But if you're earlier in the process and just want a general idea of what your house is worth, a free online home value estimator is a great place to start. Enter your address below to see your estimated sale price, as well as useful local real estate market trends. Find out how much your house is worth now!
Home Value Estimator
4. Preparing, marketing, and showing your home
Before listing, make repairs on any damages. Then, consider renovations that could have an impact on how quickly your home sells and the types of buyers it will attract. Kitchen renovations will drive up the value of any home in any state, and the addition of a pool and new HVAC system will perk up a buyer’s interest in a hot state like Arizona.
Arizona is a state that is home to perfectly manicured lawns. The right curb appeal is sure to attract an Arizona buyer. Consider adding shrubs and hedges, updating the paint color of your home, and keeping your lawn mowed and bushes impeccably trimmed while your home is on the market.
Keep in mind that some cities in Arizona are hot spots for retirement due to warm weather. If your market is one that tends to attract retirees, be sure to market your home accordingly.
Learn More: The Best Paint Colors For Selling A House
Once you’ve updated your home, professional photos are important to include in your online listing. These photos could be the deciding factor on whether or not a buyer takes up an interest in your home. A real estate agent will have access to an MLS, which is by far the best way to get your listing out there and seen quickly.
A realtor’s website and social media pages will also be important to local buyers. Social sites like Facebook and Instagram will allow your agent to reach a wider audience, with would-be buyers’ friends tagging them in listings they might not otherwise see.
Before taking photos and hosting open houses and showings, a real estate agent will be able to help you stage your home. A perfectly staged home in Arizona, does include thinking about the lawn and curb appeal. A well-staged house will boost the effectiveness of your listing photos and your home houses.
Attractions and access to community amenities like pools and clubhouses, especially in retirement hot spots, will really boost your listing in Arizona. Consider these bonus items in your description.
Once your home is updated and staged and your listing is live, showings and open houses will begin. When it comes to an open house, a real estate agent will know how to get your home prepared and handle all of the hosting that comes with a showing or open house event. This includes cleaning, making sure the lawn is impeccable, and providing food so buyers stick around longer to check out your home.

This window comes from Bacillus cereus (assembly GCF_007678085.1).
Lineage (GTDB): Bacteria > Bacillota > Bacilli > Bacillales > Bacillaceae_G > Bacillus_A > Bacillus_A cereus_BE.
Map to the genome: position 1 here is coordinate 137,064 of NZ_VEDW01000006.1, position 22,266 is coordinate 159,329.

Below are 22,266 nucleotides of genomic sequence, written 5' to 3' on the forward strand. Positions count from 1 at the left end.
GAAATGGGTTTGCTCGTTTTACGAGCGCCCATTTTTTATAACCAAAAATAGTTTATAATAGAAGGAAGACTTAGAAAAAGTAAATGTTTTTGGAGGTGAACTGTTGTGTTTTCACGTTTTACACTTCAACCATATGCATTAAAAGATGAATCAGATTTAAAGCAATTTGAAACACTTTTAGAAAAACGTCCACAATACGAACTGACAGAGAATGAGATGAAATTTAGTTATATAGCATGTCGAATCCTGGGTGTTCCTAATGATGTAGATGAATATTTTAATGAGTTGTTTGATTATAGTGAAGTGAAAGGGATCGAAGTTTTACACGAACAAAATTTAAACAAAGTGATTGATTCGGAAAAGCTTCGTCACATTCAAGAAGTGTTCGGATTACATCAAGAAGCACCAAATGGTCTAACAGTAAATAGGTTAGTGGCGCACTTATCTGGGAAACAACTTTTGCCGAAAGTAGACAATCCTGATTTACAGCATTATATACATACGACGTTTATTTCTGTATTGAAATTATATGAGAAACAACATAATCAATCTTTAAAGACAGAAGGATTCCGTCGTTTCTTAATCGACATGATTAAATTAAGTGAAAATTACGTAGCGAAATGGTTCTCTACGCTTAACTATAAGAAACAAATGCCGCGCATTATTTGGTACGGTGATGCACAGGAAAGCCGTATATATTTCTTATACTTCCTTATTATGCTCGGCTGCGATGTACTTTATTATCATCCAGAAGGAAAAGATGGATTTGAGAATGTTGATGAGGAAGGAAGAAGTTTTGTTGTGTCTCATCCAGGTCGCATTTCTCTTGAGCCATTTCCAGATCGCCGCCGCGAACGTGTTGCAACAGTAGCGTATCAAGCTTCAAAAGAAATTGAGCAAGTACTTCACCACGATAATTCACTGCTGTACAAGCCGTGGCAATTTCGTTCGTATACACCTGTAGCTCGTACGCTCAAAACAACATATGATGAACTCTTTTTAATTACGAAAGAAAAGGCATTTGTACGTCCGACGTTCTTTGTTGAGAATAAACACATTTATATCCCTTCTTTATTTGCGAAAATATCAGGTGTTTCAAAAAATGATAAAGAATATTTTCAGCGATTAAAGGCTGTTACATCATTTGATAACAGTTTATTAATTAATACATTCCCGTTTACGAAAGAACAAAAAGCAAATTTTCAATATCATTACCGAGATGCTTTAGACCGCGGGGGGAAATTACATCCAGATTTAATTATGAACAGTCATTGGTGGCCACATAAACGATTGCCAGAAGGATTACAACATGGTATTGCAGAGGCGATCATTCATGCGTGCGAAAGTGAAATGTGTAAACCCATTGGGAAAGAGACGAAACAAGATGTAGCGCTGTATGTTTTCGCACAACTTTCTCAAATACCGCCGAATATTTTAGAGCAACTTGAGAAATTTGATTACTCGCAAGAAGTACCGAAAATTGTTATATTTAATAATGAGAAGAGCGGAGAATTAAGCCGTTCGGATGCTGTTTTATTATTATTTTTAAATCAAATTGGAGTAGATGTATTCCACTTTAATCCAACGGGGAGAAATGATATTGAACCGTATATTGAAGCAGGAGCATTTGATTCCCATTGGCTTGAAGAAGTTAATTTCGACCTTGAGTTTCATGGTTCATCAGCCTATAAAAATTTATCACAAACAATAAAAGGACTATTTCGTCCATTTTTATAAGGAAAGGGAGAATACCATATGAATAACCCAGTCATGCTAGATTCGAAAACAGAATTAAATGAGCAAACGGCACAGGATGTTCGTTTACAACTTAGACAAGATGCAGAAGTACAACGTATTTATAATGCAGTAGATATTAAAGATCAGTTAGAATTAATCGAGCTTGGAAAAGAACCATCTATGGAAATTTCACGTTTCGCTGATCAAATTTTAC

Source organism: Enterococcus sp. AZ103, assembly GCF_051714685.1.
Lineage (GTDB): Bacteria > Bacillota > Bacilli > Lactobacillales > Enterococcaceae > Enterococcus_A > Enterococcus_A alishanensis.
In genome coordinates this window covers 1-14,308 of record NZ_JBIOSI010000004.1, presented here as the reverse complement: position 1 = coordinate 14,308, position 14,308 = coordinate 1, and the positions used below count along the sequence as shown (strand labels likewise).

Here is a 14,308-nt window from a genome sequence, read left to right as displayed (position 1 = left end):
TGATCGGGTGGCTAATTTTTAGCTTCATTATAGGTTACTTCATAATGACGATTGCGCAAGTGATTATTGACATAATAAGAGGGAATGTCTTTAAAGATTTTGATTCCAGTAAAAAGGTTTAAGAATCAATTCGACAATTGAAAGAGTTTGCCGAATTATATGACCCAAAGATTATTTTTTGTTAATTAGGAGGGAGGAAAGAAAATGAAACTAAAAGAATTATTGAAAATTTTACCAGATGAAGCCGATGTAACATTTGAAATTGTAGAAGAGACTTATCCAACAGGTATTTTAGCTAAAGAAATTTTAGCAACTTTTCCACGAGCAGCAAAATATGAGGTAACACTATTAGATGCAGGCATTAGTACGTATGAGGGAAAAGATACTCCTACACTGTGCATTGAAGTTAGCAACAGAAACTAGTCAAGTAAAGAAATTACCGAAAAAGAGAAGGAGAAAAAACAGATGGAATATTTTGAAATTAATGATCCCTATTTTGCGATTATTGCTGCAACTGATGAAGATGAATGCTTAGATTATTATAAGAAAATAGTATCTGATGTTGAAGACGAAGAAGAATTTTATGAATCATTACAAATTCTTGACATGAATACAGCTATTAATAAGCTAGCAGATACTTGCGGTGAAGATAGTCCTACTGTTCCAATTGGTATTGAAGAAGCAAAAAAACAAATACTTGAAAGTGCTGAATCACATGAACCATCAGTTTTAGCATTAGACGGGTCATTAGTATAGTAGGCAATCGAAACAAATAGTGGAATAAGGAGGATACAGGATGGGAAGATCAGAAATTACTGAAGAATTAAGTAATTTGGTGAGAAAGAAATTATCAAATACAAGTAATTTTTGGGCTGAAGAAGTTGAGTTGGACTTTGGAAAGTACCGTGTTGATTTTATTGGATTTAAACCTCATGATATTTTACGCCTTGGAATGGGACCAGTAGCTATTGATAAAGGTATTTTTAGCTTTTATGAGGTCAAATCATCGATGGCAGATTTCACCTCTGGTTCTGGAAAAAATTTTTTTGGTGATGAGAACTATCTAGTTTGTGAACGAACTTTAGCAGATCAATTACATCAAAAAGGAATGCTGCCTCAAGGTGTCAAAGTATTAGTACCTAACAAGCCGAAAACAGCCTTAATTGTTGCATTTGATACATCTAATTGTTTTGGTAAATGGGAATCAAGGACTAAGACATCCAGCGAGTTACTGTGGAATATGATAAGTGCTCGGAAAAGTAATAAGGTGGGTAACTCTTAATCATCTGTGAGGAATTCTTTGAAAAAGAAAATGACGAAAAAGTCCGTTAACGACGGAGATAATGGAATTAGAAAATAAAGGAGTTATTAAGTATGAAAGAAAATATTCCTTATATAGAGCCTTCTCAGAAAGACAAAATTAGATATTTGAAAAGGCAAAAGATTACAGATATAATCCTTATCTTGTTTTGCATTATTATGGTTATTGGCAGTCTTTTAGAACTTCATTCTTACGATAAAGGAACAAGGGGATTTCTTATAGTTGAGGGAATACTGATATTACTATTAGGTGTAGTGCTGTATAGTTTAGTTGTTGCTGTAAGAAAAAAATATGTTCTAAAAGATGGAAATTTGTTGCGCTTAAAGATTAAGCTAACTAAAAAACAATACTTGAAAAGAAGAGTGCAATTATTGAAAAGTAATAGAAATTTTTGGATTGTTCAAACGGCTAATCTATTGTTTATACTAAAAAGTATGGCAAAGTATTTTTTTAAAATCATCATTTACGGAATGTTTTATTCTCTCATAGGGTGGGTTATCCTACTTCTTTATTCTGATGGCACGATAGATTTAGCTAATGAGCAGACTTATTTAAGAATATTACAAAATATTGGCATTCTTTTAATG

Private showings, however, will be one of the most important events for selling your home. This might seem overwhelming, but a real estate agent will be able to meet buyers quicker, and while you’re at work, and manage scheduling multiple showings.
Learn More: Real Estate Open Houses: Do They Sell Homes Faster?
5. Fielding offers and negotiations
There is no state requirement on how long a seller has to accept an offer in Arizona, but sellers should respond with a counteroffer within a week. In most cases, you should only accept an offer from a buyer who offers earnest money, or a deposit, with their offer.
Some sellers may wait to see if another buyer outbids the original offer, allowing the seller grounds to request more time to review and accept an offer. However, if the home has been on the market for more than 60 days, it would be wise for the seller to consider taking a good offer as it initially comes in.
Once an offer has been accepted, buyers may negotiate when it comes to closing costs, transfer taxes, inspection fees, and other fees associated with the close. A buyer might also negotiate other items, like timeframes for appraisals, approvals, inspections, and the amount of earnest money deposited. Sellers should also ensure buyers are paying transfer taxes, remaining property taxes, and any legal costs associated with selling a home.
In Arizona, it can take up to 60 days to finalize a sale and purchase agreements. This can be a stressful time for a seller, and working with an experienced real estate agent can help ensure the process goes smoothly.
Learn More: Real Estate Counter Offer Etiquette
6. Appraisal and inspections
Before finalizing a purchase, both a home inspection and an appraisal done by a licensed Arizona appraiser need to take place.